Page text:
American documentary Eleanore and the Timekeeper looks at the endearing love shared between the titular Eleanore and her developmentally disabled son Ronnie. Having cared for him for over 64 years, the 91 year old faces some difficult decisions.
Ronnie believes he is ten years old and often enjoys sitting in his room ‘working a while’ in front of the window. The relationship he shares with his mother (as well as the film itself, having taken about six years to complete) is a labour of love that has developed into a daily routine. The bond is obviously strong but Eleanore, no longer able to cope, heart-breakingly must move him into a group home. Eleanore clearly loves her son, and this is something that becomes clearer as the documentary progresses. Speaking toward the end of the film, she movingly describes how she cried endlessly at his leaving home.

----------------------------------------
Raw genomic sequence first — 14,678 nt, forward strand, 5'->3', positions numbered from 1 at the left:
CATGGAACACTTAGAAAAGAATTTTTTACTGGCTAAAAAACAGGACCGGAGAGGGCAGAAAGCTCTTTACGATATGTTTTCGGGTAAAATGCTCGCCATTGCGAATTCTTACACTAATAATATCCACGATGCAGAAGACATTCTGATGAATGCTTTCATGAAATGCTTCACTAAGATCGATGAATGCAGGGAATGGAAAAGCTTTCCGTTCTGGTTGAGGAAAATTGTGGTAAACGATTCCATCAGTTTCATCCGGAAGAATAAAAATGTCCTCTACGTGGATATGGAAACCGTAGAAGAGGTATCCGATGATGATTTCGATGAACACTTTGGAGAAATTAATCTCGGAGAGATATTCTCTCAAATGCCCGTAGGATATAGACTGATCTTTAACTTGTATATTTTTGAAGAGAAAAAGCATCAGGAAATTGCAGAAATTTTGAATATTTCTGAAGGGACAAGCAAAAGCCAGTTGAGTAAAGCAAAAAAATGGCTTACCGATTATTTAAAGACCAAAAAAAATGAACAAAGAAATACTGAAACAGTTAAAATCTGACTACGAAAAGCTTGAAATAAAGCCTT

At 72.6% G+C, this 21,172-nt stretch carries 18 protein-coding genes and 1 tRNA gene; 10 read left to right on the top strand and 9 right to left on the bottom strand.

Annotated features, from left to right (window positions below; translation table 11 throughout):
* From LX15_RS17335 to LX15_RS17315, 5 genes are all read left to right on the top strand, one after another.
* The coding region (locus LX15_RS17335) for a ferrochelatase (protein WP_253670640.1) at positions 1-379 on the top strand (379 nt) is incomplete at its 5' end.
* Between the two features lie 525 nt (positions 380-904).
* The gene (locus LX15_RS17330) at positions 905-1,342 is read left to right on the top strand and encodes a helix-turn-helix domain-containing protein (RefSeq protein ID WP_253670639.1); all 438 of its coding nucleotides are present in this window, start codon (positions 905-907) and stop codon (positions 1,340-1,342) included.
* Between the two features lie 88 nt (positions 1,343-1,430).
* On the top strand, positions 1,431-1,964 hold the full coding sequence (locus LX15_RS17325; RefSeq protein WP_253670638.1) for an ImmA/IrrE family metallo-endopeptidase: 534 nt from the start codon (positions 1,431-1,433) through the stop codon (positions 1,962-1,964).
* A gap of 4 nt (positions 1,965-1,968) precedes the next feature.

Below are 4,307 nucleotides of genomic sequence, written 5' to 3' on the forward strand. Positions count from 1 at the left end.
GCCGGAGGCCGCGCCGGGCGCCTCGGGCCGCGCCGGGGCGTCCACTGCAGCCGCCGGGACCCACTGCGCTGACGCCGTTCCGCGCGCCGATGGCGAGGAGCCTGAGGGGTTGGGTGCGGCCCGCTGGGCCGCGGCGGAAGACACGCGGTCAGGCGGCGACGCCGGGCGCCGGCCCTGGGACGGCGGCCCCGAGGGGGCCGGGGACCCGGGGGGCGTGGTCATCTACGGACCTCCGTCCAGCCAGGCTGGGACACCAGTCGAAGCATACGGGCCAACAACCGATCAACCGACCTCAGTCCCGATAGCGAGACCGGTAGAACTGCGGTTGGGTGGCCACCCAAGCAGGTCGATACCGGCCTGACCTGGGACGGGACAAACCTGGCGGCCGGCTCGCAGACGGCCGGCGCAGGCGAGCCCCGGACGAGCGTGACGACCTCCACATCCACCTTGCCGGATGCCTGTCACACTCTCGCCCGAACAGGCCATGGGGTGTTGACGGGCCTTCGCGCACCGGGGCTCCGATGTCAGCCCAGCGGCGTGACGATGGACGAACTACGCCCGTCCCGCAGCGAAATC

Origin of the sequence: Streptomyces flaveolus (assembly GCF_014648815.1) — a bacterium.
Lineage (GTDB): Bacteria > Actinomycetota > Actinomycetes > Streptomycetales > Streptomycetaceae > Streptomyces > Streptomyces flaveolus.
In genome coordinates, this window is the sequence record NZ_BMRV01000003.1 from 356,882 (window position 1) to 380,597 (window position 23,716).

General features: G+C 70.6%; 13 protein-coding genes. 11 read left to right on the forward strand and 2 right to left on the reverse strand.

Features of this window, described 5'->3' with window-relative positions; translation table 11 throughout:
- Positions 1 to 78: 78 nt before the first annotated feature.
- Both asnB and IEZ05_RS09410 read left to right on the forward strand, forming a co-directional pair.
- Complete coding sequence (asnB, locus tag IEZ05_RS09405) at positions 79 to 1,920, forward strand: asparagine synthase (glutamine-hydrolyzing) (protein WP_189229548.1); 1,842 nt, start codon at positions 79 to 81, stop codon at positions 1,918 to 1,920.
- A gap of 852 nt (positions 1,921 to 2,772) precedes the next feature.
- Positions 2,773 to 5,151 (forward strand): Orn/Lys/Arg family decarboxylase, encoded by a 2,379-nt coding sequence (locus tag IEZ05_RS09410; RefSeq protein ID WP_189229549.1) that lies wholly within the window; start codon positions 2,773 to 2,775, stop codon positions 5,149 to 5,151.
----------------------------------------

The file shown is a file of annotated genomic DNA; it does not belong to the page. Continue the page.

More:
Written and directed by Eleanore’s granddaughter Danièle Wilmouth, Eleanore and the Timekeeper relies on grainy realism to tell the story rather than verbose description. In this way the the film flows organically and its lack of obvious documentary structure, as well as its tendency to focus on innocuous objects, gives the film a surreal quality that is aided by its Pennsylvanian backdrop. Though innovative, these qualities fracture the film and make for confusing and prolonged viewing.
A reminder of the constant presence of loneliness, ageing and sacrifice in everyday life, the film manages to tell a true story of love shared between a parent and child, a sentiment that is perhaps best summarised by a scene in which Eleanore lovingly trims her son’s beard. Prepare to be moved by this patient glimpse into Eleanore’s life.